Every spring Manhattan buzzes with art and antiques fever, thanks to a spate of high-profile auctions and fairs tempting collectors with the best works on the market. This year didn’t disappoint, highlighted by record-smashing auction results, ranging from the $119.9 million paid for the last privately held version of Edvard Munch’s The Scream at Sotheby’s to the nearly $36.5 million that Yves Klein’s FC1 (Fire Color 1) brought at Christie’s. And buyers came in droves by bus and ferry to Randall’s Island for a splashy new edition of the Freize contemporary art fair, featuring 170 international galleries, while the Art and Antique Dealers League of America’s Spring Show at the Park Avenue Armory satiated buyers with somewhat more traditional tastes.
With so many extraordinary artworks on offer, we asked collectors and other art-world figures which covetables were on their personal wish lists. We first spoke to them at the AADLA’s Spring Show gala preview, benefiting the ASPCA, and at a screening of the Yves Klein documentary La Revolution Bleue, hosted by Christie’s, La Mer skin care, and the nonprofit Oceana at the Paris Theatre in midtown. Then, for good measure, we also posed the questions to attendees of the Fragrance Foundation’s FiFi Awards at Alice Tully Hall and of the Museum of Modern Art’s annual Party in the Garden benefit.
Over cocktails at the AADLA’s Spring Show, Wilbur Ross, founder of the equity firm WL Ross & Co., spoke about expanding the collection of Surrealist art he has assembled with his wife, Hilary Geary Ross. “We collect Magritte paintings and already have several Les Lalanne sculptures, but we’d like more of both,” he said.
Meanwhile, Robert Couturier, the gregarious French interior designer and architect, suggested that AD visit the booth of the New York dealers Dalva Brothers. “They have a 17th-century sleigh built for the Dauphin of France,” he said, referring to a Baroque piece designed by Jean Berain. “It’s a beautiful, beautiful object that I would love to have for Christmas. And it’s only $2.5 million.”
Elsewhere at the Armory, overscale Art Deco bronzes depicting the four seasons caught the eye of two other esteemed interior designers: Hermes Mallea and Geoffrey Bradfield. “They would be amazing for the entrance to the dining room for a project I am doing in Jakarta,” Bradfield said of the pieces, which were being offered by Martin du Louvre. “I could build the room around them.” Conspiratorially, he added that Phillips de Pury auction house had “some amazing things” in its latest sale, including “an extraordinary Andy Warhol Statue of Liberty silkscreen that I love. It’s out of my league but gorgeous. You rarely see that particular image.”
On her way into the Paris Theatre for the Yves Klein documentary, Lydia Fenet, Christie’s charismatic international director of strategic partnerships, described the excitement over the Klein sale. “He is huge for us and has a large European base of collectors,” she said. But her personal wish list? “The incredible Rothko, Orange, Red, and Yellow, in Christie’s postwar and contemporary sale. I would die to have a Rothko.”
Philanthropist David Rockefeller Jr., meanwhile, is in the market for photographs. “We have a couple of blank spaces at our maisonette in New York that are calling out, and they have been for a few years,” he said. “But we’ll know what to put there when we see it.” He paused. “We are not big auction buyers—we love to go to galleries. And to me, the question with a photograph is always, ‘Does it have the lasting power that a painting does?’”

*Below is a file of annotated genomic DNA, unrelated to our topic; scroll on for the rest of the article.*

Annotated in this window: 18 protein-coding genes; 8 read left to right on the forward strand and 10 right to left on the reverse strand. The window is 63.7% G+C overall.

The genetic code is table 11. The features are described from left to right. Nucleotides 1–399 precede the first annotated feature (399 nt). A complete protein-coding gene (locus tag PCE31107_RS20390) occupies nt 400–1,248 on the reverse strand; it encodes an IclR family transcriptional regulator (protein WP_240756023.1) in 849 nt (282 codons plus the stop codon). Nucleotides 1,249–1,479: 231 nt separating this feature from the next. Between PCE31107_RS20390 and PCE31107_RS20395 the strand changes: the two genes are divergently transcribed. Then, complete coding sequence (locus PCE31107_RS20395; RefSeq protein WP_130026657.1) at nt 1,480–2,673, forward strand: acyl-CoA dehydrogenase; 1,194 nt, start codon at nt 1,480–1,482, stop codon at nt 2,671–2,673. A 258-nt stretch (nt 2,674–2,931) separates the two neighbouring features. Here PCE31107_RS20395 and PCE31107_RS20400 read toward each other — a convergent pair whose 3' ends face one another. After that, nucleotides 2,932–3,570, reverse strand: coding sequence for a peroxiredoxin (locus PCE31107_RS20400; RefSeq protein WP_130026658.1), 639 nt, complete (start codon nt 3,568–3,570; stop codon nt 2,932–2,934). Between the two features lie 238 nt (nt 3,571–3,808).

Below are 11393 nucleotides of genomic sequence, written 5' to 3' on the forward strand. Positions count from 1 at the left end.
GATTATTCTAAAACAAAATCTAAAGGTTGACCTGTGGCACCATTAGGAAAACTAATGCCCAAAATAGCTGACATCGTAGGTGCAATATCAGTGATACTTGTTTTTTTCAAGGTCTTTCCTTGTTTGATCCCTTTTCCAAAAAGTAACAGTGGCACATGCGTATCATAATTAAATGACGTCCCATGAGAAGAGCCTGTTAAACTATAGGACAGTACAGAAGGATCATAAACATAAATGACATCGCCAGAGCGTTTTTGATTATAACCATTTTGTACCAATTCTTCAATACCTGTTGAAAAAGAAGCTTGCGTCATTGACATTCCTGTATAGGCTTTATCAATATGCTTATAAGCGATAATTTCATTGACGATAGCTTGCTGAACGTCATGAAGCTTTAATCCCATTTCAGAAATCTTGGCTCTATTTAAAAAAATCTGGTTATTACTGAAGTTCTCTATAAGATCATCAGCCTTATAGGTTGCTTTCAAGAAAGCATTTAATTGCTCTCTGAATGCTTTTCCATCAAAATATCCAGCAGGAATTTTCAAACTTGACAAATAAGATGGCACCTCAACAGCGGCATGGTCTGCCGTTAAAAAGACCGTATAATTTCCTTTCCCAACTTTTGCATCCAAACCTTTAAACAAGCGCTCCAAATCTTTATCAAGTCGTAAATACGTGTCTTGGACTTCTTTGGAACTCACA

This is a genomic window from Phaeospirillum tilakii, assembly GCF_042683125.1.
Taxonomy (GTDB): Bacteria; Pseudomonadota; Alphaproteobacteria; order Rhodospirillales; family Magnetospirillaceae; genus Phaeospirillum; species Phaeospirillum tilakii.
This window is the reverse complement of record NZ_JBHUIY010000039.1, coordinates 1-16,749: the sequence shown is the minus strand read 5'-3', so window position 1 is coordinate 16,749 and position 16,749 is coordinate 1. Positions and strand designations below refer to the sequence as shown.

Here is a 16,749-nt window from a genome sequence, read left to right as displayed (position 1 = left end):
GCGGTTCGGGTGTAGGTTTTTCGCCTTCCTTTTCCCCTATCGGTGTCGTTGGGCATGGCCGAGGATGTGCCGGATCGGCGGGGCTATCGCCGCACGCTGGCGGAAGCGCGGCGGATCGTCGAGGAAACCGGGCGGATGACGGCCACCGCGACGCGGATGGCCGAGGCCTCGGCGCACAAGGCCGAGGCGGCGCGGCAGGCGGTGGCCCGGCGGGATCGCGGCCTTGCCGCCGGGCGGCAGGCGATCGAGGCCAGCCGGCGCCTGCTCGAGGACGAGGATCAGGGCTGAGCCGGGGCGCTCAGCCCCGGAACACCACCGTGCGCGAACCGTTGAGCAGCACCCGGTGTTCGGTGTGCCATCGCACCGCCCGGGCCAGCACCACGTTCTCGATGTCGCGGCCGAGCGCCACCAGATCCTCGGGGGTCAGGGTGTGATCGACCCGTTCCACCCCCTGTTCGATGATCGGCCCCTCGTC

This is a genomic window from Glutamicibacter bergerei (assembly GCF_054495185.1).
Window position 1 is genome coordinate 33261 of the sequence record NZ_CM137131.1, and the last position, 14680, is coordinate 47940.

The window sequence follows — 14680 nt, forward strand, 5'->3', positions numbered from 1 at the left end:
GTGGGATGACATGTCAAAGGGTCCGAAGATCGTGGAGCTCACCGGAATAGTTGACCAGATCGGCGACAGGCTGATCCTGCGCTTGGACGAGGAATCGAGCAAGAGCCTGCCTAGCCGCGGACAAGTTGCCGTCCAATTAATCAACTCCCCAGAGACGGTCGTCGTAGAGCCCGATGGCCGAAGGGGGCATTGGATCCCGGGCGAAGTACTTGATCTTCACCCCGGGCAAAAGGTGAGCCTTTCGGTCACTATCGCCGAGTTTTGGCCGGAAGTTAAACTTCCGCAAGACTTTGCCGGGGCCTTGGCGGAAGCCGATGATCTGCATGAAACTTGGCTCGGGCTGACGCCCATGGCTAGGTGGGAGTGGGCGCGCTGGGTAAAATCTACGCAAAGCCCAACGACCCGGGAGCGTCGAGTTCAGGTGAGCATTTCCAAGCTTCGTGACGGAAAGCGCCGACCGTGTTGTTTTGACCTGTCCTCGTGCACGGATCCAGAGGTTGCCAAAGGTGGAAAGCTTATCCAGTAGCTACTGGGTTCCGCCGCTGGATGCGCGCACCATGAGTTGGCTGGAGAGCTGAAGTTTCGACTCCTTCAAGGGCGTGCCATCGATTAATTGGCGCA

“I wish I did collect art,” actress January Jones told AD. “First of all, I’m not that wealthy or cool. Everything I’ve gone to see that I love has been hugely out of my price range. So I must have good taste—or at least expensive taste.”
Entering the FiFi awards, where his late wife, Evelyn, was being honored, Leonard Lauder, chairman emeritus of the Estée Lauder Companies, wouldn’t specify any pieces he’d like to add to his esteemed collections, but he’s certainly looking. “You can’t be too rich, too thin, or have everything you want,” explained the enviable connoisseur. “If you had everything you wanted, what would there be to live for?”
Domestic diva Martha Stewart, also at the awards, opted for the classics. “I’d like more sculptures in my garden, but I’m tending toward antiquities—Greek and Roman,” she revealed.
At MoMA’s Party in the Garden, artist Ellsworth Kelly—whose exhibition “Plant Drawings” is at the Metropolitan Museum of Art this summer—offered a heady shortlist: “I’d like to have a good Picasso, a Matisse, a Léger, and a Brancusi.”
“Anything in the world?” asked artist Chuck Close. He took barely a moment to select his fantasy acquisition: “Vermeer’s Woman Holding a Balance, at the National Gallery of Art in Washington.”
Painter George Condo was also thinking big—and across eras. “I wouldn’t mind having a van Gogh,” he said, adding, somewhat more practically, “or a Maurizio Cattelan.”
“I’d like a George Condo,” said model Hilary Rhoda, standing in the sculpture garden an arm’s length from the artist. “There is always something a little off—a tiny head on a big body. I love that.”
“John Currin is a close friend of ours,” said Yvonne Force Villareal, cofounder of the nonprofit Art Production Fund. “We have a lot of drawings by him, but we do want one of his paintings.” She looked around, pretending to spy him. “John, we want a painting!”
Fashion designer Arianna Rockefeller Bucklin said she would "love to own a self-portrait by Cindy Sherman,” whose retrospective is on view at MoMA through June 11.
And what about you, Barbara Walters? “Well, at dinner tonight, I’m sitting next to Richard Serra,” answered the TV journalist and host of The View, before laughing and speeding off to her table.